Every good wildlife photographer needs a code of practice.
I've modelled my one after The Hippocratic Oath. I call it "The Photographic Oath"
I swear to fulfil, to the best of my ability and judgment, this covenant:
I will respect the hard-won technical gains of those wildlife photographers in whose steps I walk, and gladly share such knowledge as is mine with those who follow me on this website, else on Twitter or Linked-In.
I will apply, for the benefit of subscribers, all measures required for the GDPR, avoiding those twin traps of sharing personal data and copyright infringement.
I will remember that although there is an art and skill to wildlife photography, the well-being, sympathy, and understanding of a subject has to outweigh any need for a picture or the chance of a commission.
I will not be ashamed to say "I know not," nor will I fail to call upon others when the skills of another are needed to identify a rare or unusual specimen.
I will respect the privacy of my subjects, for their nest sites and burrows are not disclosed to me that the world may know. Most especially must I tread with care in matters of their conservation. If it is given me to save the life of a subject, all thanks. But it may also be within my power to end its life should it be suffering or posing a serious threat; this awesome responsibility must be faced with great humbleness and awareness of my own frailty. Above all, I must not play God.
I will remember that I must not try to to separate a wild animal from its own nature, but must always respect it for what it is, as its very behaviour can affect our ecology in ways that I may never understand. My responsibility includes these related problems if I am to show that I care adequately for all kinds of wildlife.
I will prevent environmental waste and habitat destruction whenever I can, for prevention is preferable to cure.
I will remember that I belong to a humane society for animal welfare, with obligations towards encouraging others as well as fellow nature lovers; wildlife photographers and bird watchers to do the same.
If I do not violate this oath, may I enjoy life and art; be respected while I live and be remembered with affection thereafter. May I always act so as to preserve the finest traditions of my craft and may I long experience the joy of my photography for as long as the natural world needs myhelp.
Thanks for dropping by. My name is Roger Cox. I’m an amateur wildlife photographer and nature enthusiast living approximately three miles from the City of London in the East End.
I’ve always had a fascination for the natural world. However, my interest in nature photography grew from a concern for wildlife in a place with a large amount of indifference towards it. A place, where cats freely roam without bells on their collars; foxes are often injured, else killed by cars, and bats constantly struggle to find a quiet, dark crevice to hide in! It's also a place that's home to over three million people, and easy enough to find should you follow any one of a thousand signs on a dozen roads leading straight to the heart of the capital.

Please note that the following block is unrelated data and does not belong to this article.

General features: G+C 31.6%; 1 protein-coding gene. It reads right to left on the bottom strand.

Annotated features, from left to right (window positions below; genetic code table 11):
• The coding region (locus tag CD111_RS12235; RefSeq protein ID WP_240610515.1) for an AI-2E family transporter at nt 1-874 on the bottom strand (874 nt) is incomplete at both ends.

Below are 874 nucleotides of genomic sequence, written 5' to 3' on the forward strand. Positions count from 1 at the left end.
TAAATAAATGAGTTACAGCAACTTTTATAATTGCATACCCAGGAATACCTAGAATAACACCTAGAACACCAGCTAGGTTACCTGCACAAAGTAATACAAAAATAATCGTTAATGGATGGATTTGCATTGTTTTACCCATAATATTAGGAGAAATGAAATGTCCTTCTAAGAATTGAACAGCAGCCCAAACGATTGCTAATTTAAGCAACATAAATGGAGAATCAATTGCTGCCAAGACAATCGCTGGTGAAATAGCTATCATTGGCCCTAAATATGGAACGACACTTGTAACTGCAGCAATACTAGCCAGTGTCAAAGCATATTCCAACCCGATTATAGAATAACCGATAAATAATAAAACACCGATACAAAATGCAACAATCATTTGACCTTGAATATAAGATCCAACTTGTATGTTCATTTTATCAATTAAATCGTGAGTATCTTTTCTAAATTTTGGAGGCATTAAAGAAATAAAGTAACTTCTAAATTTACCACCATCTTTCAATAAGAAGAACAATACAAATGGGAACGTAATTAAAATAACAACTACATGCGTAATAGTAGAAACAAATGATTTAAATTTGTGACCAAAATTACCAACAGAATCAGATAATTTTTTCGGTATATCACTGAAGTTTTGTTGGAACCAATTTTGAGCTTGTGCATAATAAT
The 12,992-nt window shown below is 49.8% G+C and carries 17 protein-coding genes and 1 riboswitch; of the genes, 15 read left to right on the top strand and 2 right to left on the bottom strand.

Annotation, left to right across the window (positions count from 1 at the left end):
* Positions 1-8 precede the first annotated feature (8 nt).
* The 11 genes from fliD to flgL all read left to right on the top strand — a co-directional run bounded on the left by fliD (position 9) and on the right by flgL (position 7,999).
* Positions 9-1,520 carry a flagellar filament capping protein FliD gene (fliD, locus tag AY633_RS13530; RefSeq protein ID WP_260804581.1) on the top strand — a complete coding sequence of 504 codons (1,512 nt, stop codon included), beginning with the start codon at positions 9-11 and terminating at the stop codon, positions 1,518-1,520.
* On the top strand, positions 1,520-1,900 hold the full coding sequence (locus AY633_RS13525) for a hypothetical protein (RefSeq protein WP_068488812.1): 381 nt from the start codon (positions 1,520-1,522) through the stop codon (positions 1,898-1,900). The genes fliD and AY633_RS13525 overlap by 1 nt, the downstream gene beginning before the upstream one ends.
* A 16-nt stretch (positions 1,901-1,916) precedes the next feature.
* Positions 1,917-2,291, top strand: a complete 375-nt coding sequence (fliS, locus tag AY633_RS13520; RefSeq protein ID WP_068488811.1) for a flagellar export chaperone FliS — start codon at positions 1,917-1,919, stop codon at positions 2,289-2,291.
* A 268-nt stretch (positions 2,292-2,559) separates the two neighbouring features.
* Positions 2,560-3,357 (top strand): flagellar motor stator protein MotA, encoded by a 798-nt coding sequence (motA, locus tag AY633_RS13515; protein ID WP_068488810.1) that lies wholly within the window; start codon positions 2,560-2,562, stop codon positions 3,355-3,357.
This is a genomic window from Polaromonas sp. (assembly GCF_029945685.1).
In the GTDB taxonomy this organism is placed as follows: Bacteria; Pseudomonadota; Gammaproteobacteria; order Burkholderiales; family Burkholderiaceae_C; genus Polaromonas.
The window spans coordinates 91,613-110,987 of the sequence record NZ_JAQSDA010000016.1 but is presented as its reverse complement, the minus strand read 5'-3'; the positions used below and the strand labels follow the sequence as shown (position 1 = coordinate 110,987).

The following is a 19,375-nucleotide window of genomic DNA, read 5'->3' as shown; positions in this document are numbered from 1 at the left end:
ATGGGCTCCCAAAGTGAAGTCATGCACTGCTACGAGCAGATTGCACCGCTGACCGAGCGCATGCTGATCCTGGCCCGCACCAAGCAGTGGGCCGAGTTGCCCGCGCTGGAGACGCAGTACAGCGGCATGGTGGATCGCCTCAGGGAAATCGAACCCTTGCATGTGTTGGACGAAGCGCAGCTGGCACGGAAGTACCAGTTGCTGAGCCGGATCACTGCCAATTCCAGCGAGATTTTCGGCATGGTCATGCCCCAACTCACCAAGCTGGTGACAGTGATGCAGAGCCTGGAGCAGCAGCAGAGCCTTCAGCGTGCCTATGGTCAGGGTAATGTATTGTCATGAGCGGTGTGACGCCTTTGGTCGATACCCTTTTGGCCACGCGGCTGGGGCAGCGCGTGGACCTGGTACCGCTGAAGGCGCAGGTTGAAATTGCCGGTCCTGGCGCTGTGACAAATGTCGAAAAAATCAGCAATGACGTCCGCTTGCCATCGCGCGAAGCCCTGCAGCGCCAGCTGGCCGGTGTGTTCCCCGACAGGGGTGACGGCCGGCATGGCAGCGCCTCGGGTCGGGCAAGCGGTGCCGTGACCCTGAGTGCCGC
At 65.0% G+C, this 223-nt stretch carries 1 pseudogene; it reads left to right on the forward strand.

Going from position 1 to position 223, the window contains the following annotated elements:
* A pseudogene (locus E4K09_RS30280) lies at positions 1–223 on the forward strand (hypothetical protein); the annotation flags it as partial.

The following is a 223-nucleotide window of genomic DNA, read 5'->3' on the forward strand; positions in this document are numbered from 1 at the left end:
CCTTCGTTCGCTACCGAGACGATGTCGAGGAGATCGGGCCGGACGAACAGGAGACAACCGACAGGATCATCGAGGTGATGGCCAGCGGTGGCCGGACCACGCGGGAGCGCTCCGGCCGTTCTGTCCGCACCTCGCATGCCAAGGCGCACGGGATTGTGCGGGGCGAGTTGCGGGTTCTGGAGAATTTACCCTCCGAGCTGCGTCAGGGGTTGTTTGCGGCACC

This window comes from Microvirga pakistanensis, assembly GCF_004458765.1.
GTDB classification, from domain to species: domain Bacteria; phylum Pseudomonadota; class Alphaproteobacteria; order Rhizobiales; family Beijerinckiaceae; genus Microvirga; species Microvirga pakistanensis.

Likened to an endless building project, you might think Central London an improbable place for plants and animals to survive. However, it does have its green spots and over the years I’ve encountered and recorded some unusual wild residents and visitors. All within a five-mile radius of my own front door, and although it remains an ambition of mine to learn more about the lesser known inhabitants of its wild underbelly, I’ve expanded my interests since to include wildlife on farms, nature reserves, green spaces and zoos, as well as local and national parks. As a result, I created this website, Wildlife, Nature and Zoo Photography and despite numerous changes since its launch in 2015, I'm pleased to say that its original threefold purpose has remained the same, i.e. to urge others to be more mindful and supportive of the wildlife around them; to reach out to fellow nature photographers for a mutual exchange of ideas and information; to monetise and share my images enough to make my photography and wildlife interests known.
So why not just another portfolio site?
The "natural world", "the enviroment", call it what you will. We all have a duty of care to see to it that by the time we die, our biosphere at least should be in no worse state than when we first made use of it. Nature photographers especially, since we’re the ones with a personal interest in sharing the beauty and importance of every living thing in it. As for how much responsibilty the rest of us take with our life-style choices and the options we have at our disposal, is evident by the impact we're having on our wildlife.
Unfortunately, despite of the efforts of organisations and trusts, the UK is undergoing a decline in its biodiversity. As the demand for jobs, food, fuel and housing continue to rise, the economic pressures for growth and industry that inevitably result in more land use, traffic and pollution is having a detrimental effect on many of our wild plants and animals. Remarkably, much of our urban and suburban wildlife owes its presence to the actions of ordinary people who are helping to stop some of that decline in a "niche movement" of personal initiatives ranging from bat boxes to bee keeping, as well as the planting of wild flowers in green spaces! So in a bid to promote the value of nature, it’s hoped that this website will interest you enough to join that movement, and show your appreciation and support for those few remaining fragments of the natural world around us.